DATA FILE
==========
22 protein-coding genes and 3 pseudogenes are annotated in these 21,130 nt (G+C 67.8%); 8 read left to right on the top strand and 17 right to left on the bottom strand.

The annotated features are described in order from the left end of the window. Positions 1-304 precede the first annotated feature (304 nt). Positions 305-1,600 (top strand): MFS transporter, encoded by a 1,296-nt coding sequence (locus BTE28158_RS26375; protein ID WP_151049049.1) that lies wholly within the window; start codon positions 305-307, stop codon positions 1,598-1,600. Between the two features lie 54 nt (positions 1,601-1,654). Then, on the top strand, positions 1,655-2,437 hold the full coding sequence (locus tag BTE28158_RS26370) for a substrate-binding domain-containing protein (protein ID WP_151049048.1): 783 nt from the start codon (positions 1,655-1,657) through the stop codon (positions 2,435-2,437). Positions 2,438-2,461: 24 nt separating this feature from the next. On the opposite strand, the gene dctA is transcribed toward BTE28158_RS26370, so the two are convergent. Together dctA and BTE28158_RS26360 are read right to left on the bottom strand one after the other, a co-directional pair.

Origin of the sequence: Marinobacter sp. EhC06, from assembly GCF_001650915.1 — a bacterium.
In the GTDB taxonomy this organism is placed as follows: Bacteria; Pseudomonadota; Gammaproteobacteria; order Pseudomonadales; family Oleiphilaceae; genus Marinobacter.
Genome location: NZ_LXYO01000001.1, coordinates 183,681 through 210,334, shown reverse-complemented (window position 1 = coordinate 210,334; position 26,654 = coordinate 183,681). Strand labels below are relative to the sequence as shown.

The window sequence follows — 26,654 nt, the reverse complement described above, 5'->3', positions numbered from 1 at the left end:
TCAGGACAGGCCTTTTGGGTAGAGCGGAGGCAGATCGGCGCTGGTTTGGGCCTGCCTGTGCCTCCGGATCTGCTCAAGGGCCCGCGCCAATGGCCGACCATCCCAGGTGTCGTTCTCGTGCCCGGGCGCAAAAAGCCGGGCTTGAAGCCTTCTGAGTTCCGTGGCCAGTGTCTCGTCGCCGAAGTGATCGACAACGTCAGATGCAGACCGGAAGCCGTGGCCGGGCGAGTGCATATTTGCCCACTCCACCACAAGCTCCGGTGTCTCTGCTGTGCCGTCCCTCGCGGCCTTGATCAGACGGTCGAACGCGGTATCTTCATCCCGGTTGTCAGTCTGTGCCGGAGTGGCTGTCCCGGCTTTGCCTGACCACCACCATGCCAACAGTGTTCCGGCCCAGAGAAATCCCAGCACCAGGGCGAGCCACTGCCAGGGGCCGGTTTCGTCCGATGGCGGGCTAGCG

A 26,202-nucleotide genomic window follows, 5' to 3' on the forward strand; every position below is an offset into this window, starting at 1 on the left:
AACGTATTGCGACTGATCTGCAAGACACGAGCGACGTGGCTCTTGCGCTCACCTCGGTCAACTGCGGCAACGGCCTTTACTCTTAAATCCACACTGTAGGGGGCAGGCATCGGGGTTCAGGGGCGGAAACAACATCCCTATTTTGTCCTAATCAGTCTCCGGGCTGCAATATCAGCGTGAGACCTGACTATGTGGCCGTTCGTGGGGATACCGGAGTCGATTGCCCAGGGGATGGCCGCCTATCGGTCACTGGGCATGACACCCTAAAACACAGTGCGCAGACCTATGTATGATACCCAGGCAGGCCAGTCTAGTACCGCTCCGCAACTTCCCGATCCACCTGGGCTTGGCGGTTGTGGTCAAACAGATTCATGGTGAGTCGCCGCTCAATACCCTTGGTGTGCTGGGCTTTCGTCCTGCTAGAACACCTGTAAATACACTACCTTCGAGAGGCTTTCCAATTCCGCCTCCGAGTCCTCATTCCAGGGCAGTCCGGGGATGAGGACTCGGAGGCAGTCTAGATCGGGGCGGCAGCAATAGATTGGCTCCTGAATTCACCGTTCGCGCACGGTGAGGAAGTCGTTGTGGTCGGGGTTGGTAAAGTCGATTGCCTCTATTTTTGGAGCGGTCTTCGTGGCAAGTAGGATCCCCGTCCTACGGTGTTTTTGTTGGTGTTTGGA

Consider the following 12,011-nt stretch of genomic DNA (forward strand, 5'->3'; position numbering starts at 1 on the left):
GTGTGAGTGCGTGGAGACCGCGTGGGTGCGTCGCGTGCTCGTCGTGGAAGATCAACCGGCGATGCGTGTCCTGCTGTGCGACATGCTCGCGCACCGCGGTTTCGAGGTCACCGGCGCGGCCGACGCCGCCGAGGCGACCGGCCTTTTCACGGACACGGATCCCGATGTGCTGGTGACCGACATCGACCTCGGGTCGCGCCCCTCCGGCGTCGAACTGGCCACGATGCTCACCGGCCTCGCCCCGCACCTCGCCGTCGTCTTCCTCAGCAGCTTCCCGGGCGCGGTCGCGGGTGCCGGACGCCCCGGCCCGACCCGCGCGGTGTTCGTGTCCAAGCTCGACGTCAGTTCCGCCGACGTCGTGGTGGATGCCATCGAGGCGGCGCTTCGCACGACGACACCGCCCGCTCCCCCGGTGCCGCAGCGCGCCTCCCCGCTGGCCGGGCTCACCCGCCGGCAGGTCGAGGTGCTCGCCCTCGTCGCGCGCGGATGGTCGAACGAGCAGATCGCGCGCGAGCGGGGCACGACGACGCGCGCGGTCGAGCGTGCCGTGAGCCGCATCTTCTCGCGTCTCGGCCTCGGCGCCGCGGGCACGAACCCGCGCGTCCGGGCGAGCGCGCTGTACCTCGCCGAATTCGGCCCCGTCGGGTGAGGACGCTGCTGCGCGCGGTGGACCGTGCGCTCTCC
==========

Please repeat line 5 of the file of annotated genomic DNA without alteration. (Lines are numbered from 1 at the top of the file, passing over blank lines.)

Genome location: NZ_LXYO01000001.1, coordinates 183,681 through 210,334, shown reverse-complemented (window position 1 = coordinate 210,334; position 26,654 = coordinate 183,681). Strand labels below are relative to the sequence as shown.